[1] Story 6. https://www.cantbuymysilence.com/testimonies/story-6

[2] Can’t Buy My Silence. NDA info. https://www.cantbuymysilence.com/nda-info

[3] Story 5. https://www.cantbuymysilence.com/testimonies/story-5

[4] Weston, M. A. (2021). Buying secrecy: Non-disclosure agreements, arbitration, and professional ethics in the #MeToo era. University of Illinois Law Review, 2021(2), 507-544.; Willson E, & Kerr G. (2023). Gender-based violence in girls’ sports. Adolescents, 3(2), 278-289. https://doi.org/10.3390/adolescents3020020; Standing Committee on Canadian Heritage. (2023). Evidence number 081: Public part only.  https://publications.gc.ca/collections/collection_2023/parl/xc61-1/XC61-1-2-441-81-eng.pdf

[5] Speak Out Revolution. The Speak Out Dashboard. https://www.speakoutrevolution.co.uk/dashboard; Also see Fox-Kirk, W., Gardiner, R. A., Finn, H., & Chisholm, J. (2020). Genderwashing: The myth of equality. Human Resource Development International23(5), 586-597.

[6] Speak Out Revolution. The Speak Out Dashboard. https://www.speakoutrevolution.co.uk/dashboard

[7] Russell-Kraft. (2018). How to end the silence around sexual-harassment settlements. The Nation, Jan 12. https://www.thenation.com/article/archive/how-to-end-the-silence-around-sexual-harassment-settlements/

[8] Story 89. https://www.cantbuymysilence.com/story-89

[9] Prasad, V. (2018). If anyone is listening, #metoo: Breaking the culture of silence around sexual abuse through regulating non-disclosure agreements and secret settlements. Boston College Law Review, 59(7), 2507-2550.; Pagan, A. (2021). The murder of knowledge and the ghosts that remain: Non-disclosure agreements and their effects. Culture and Organization, 27(4), 302–317.; House Committee on the Judiciary. (2021). How forced arbitration keeps victims of sexual violence and sexual harassment in the shadows. YouTube, Nov 16. https://youtu.be/JC5y1GbfUVk; Avalon Sexual Assault. (2022). The trauma impacts of non-disclosure agreements (NDA's) in sexual violence cases. YouTube, May 2. https://www.youtube.com/watch?v=mvVTFhYZBL0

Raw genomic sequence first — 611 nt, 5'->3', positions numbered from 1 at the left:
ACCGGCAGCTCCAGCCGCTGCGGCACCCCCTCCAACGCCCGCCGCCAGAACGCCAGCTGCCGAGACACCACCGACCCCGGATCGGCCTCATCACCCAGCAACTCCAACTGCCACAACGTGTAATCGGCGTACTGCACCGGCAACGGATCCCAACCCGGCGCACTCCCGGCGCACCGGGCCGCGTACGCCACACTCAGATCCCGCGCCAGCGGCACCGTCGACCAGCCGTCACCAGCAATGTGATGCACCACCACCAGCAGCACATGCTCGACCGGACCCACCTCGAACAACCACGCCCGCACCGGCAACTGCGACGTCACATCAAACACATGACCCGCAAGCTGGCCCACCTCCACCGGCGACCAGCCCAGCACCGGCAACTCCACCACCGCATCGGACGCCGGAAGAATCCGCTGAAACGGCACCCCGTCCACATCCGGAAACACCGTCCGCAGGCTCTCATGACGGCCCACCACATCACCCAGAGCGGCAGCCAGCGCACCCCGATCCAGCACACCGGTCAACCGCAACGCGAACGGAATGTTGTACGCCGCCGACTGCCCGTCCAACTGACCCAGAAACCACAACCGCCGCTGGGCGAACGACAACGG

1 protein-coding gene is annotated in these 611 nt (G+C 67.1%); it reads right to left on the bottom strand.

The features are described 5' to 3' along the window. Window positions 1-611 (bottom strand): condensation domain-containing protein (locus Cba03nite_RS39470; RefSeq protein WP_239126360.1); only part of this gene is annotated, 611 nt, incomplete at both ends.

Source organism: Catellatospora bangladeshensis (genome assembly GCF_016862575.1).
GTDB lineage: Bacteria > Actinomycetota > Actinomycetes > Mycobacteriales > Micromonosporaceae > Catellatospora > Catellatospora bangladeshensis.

[10] Story 36. https://www.cantbuymysilence.com/story-36

[11] Story 45. https://www.cantbuymysilence.com/story-45

[12] Story 18. https://www.cantbuymysilence.com/testimonies/story-18

[13] Story 36. https://www.cantbuymysilence.com/story-36

[14] Story 78. https://www.cantbuymysilence.com/story-78  

Share these social media graphics and tag us @LNandKH and @cbmsilence:


Myth-1-TW.png Myth-2-TW.png Myth-3-TW.png Myth-4-TW.png Myth-5-TW.png Myth-6-TW.png Myth-7-TW.png

Facebook and Instagram

Myth-1-IG.png Myth-2-IG.png Myth-3-IG.png Myth-4-IG.png Myth-5-IG.png Myth-6-IG.png Myth-7-IG.png

Interested in using Learning Network resources?
All our resources are open-access and can be shared (e.g., linked, downloaded and sent) or cited with credit. If you would like to adapt and/or edit, translate, or embed/upload our content on your website/training materials (e.g., Webinar video), please email us at gbvln@uwo.ca so that we can work together to do so.